“This ain’t no gangsta rap, how many motherfuckin’ gangsters rap?” Sean Price â€“ “P Body“
Quoting a Sean Price lyric is always a fun way to start a review, and hearing an emcee brag about their criminal misdemeanours ON RECORD always struck me as stupid rather than “cool”. Especially if the emcee is deadly serious throughout an album, and whilst Lone Ninja is not a gangsta rapper, there are certain characters in hip hop that beg the question should this character be rapping? The Sean Price line also relates to the character Lone Ninja purveys. His album cover resembles the latest Tom Clancy video game, with Ninja adorned in stealth fatigues and night vision goggles (in daylight for some reason). And just as Lone Ninja is probably now blind, I’ve been blind to Lone Ninja’s work. Considering I like to keep up with my underground hip hop, Lone Ninja has sneakily crept under my radar, and looking at the producers and guest features, only Cyrus Malachi resonates with me. That’s only because he is one of my favourite British rappers, a real powerful presence on the mic with a large vocabulary. But what of Lone Ninja, an emcee entrenched in mystery and as my colleague Flash said in his review of “Fatal Peril”; seriousitosis.
Unfortunately, the seriousitosis seems to be ever present throughout “Rogue Agent”. Apak on “Onslaught” and the aforementioned Cyrus Malachi on “Battle Dress Uniform” breathe short bursts of life into the constant theme of death but other guests sound decidedly amateur in comparison. “Super Soldier” features a suitably chaotic string-laced backdrop from Lord Gamma, but offers little lyrically other than monotonous threats. “Defiant Threats” is the finest example of stealth-rap with a beat laced with tension and decent story-telling from Ninja. The only issue I have is the frequent switching between reality and the realms of fantasy as what starts as an interesting story quickly morphs into Saturday morning cartoon fodder:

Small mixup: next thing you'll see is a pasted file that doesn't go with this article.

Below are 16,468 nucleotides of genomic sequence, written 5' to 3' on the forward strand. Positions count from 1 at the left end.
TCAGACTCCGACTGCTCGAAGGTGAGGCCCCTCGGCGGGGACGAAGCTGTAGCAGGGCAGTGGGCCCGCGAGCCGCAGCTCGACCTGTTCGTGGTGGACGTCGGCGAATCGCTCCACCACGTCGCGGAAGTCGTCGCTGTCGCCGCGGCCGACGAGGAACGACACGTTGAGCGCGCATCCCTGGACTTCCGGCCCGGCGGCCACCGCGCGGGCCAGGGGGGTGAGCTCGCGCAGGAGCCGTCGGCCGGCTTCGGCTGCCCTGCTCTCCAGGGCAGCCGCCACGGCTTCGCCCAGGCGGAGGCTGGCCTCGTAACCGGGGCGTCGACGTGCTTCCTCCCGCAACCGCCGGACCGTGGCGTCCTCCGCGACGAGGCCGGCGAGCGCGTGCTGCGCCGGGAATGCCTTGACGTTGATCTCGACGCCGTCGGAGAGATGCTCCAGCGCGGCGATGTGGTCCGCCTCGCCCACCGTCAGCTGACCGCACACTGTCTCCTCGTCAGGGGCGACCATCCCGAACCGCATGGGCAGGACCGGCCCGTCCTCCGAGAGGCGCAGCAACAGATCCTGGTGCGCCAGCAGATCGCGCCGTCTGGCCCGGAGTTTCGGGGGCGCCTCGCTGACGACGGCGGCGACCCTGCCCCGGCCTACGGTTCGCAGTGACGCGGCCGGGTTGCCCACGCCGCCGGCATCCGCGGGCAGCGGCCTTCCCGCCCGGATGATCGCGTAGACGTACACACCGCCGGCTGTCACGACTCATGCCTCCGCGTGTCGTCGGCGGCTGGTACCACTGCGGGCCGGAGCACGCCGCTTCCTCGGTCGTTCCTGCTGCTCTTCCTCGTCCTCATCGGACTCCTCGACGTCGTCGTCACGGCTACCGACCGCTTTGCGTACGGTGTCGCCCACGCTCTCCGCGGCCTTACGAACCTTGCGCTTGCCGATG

“I snuck inside the ground floor
Ducking, hide around walls
Invisibility, hid in facility
Swift with agility
Forced entry, I sought sentry
I cross fencing, crawl vents and stalk and siege
Gruesome, relentless, ruthless burier
Move undetected in restricted area
Lost your life, â€˜cause you aggravated Lone
Walk the night through evaporated zones
The sword the spear the bow and arrow
The lord appears with thoughts for battle
More clientele for a hired gun
War riot shields in violent slums
I’m merciful with the surgical strike
I’ll murder you, the insurgent will fight”
“Show of Might” reeks of Army of the Pharoahs but hearing Lone Ninja’s emotionless tone being overwhelmed by the powerful production has him increasingly pushed to the background. “Sand of the Arena” features Vega X, who can only be described as Jus Allah’s apprentice. It’s hard to listen to endless violent imagery without occasional humour or use of wordplay. It’s the reason Vinnie Paz has been so successful. His use of violence is so over the top it becomes hilariously tongue-in-cheek. This just isn’t evident on “Rogue Agent” and the album suffers for it, regardless of the deadly serious notion of a ninja in stealth apparel. “Hard Boiled” features numerous James Bond references, which is strange when the track is clearly named after John Woo’s infamously ultra-violent Hong Kong action masterpiece. Even that film had the audacity to include a ruthless killer walking out of a hospital with a baby in his arms. There’s just no let-up on “Rogue Agent”, no hint of humour, interesting wordplay or standout verses. With each track lasting no longer than two minutes, clear punching-in mid-verse and an unclear direction throughout the record, it is hard to recommend the album to any sector of the hip hop spectrum.
Musically “Rogue Agent” is a solid effort, but whereas Sam Fisher is full of conviction, Lone Ninja somehow drifts through each track undetected. The monotonous, almost emotionless delivery doesn’t match up with the dramatic production, or perhaps that is the whole point. A ninja that raps isn’t supposed to be a master emcee, he kills first, raps second. Of course this is all fictionally depicted, but if this “Rogue Agent” could focus a bit less on the killing and a little more on the delivery, Lone Ninja could one day become a worthy addition to hip hop’s growing catalogue of character creations.